Friends, Ariel is unlikeable for much of the novel – she has zero impulse control, jumps to conclusions (usually the wrong ones), and is often immature and petulant. She’s also fiercely loyal, frequently kind, in love with Eduard, and deadly with a bow and arrow. I ultimately liked her, but she made it difficult. Meanwhile, Eduard is her (likeable) TOTAL opposite. Mature, wise, dedicated to Eleanor (as a friend! As a friend!), and a super badass in a fight (like his dad), he can’t help his lust – and eventually, love – for Ariel. They argue and make-up, argue and make-up… And eventually realize they can’t live without each other. Their love affair is sexy and passionate, but disappointing. I was much more interested in the possible love match between Robin (first born son of the Wolf and Lady Servanne) and maid Marienne (the illegitimate daughter of Pembroke). Le sigh.
Despite its underwhelming romance, In the Shadow of Midnight is chock full of intrigue, adventure, villains (Gisbourne is memorably awful), and feats of derring-do. It moves at a brisk pace and I was entertained the whole way through. By the time the dust finally settles, Ms. Canham has cannily set up book three and hooked readers for the long haul. Sherwood Forest figures prominently; there’s the promise of a love match between Robin and maid Marienne; Eduard and Ariel are married and Eleanor… well friends, Eleanor is the lynchpin of the series, and her fictional fate will finally be resolved in The Last Arrow. And Little John, the last missing character from the legend, memorably joins our growing cast of secondary characters.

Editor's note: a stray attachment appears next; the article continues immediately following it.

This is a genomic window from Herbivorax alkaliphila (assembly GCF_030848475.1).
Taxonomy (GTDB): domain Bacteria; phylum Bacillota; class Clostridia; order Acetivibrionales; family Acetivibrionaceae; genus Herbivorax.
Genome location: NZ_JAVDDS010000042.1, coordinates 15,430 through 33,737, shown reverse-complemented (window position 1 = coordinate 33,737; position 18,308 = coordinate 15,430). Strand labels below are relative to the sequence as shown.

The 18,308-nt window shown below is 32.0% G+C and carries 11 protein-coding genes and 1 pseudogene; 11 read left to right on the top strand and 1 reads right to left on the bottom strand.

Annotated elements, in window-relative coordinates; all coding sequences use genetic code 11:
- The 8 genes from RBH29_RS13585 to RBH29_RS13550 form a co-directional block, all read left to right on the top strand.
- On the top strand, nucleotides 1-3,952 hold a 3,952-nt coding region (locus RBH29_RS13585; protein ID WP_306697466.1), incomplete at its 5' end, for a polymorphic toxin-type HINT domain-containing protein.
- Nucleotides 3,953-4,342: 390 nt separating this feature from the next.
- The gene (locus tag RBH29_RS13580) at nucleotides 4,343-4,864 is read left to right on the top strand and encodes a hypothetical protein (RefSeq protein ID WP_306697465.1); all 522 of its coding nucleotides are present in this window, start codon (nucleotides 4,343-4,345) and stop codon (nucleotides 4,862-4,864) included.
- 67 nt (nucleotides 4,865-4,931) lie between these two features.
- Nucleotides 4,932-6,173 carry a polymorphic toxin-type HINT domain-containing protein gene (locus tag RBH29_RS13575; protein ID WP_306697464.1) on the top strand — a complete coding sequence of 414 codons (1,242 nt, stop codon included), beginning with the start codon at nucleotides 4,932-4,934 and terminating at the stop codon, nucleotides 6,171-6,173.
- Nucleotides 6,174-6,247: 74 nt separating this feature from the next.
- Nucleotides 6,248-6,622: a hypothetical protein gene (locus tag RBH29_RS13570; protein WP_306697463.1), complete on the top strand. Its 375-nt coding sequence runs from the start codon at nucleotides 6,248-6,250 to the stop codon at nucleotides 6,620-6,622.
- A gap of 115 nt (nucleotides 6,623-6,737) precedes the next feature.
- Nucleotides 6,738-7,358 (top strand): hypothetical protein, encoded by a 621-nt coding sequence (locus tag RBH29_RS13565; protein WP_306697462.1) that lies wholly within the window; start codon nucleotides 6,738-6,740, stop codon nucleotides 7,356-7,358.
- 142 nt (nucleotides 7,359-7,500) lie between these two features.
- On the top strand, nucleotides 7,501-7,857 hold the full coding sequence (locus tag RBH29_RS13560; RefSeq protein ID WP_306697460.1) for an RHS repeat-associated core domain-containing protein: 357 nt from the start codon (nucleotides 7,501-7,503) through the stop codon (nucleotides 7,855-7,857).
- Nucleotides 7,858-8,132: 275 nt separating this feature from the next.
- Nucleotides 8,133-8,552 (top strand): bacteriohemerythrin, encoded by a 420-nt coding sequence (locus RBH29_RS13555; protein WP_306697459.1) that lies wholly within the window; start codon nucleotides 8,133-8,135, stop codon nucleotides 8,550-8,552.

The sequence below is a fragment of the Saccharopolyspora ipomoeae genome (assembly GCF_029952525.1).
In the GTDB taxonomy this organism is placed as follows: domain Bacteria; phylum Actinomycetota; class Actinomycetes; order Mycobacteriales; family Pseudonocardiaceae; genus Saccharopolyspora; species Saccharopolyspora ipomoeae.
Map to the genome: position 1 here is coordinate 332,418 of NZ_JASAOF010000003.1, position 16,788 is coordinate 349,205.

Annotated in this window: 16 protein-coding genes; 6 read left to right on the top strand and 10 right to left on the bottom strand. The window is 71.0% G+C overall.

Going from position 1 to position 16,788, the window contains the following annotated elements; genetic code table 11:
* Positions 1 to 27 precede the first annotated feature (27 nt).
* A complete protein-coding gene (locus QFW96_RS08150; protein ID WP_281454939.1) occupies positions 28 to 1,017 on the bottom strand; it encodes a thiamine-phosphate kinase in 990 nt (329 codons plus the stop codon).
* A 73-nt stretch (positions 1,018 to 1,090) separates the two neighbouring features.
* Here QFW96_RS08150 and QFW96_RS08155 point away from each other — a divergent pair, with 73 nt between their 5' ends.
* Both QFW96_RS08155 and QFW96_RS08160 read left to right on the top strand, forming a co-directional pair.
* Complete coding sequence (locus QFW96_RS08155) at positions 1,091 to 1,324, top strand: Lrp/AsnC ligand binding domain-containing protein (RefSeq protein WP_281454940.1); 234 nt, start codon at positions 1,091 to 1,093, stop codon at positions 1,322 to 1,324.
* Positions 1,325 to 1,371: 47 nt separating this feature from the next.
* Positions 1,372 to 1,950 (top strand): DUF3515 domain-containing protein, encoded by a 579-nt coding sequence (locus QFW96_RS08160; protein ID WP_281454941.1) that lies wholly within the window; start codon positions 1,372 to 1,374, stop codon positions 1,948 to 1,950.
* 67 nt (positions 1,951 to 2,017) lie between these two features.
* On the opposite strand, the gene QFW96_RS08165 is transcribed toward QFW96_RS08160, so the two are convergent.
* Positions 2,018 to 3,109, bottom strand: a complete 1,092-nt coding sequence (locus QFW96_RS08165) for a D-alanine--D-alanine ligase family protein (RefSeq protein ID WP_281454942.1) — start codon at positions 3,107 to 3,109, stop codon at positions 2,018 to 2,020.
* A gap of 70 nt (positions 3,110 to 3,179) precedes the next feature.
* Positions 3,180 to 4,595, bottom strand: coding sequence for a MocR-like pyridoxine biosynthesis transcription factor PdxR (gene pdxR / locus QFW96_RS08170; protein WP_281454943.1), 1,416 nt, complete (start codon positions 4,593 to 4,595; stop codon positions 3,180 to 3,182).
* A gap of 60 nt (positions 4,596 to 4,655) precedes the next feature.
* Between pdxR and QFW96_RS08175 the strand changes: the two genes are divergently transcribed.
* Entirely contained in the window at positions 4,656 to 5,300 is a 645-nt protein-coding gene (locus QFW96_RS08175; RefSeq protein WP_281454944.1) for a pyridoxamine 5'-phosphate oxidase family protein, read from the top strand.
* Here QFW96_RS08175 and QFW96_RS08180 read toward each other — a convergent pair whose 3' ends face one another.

Romantic (sort of), thrilling, and thoroughly entertaining, In the Shadow of Midnight does a masterful job setting up the conclusion of Canham’s Robin Hood retelling. Recommended.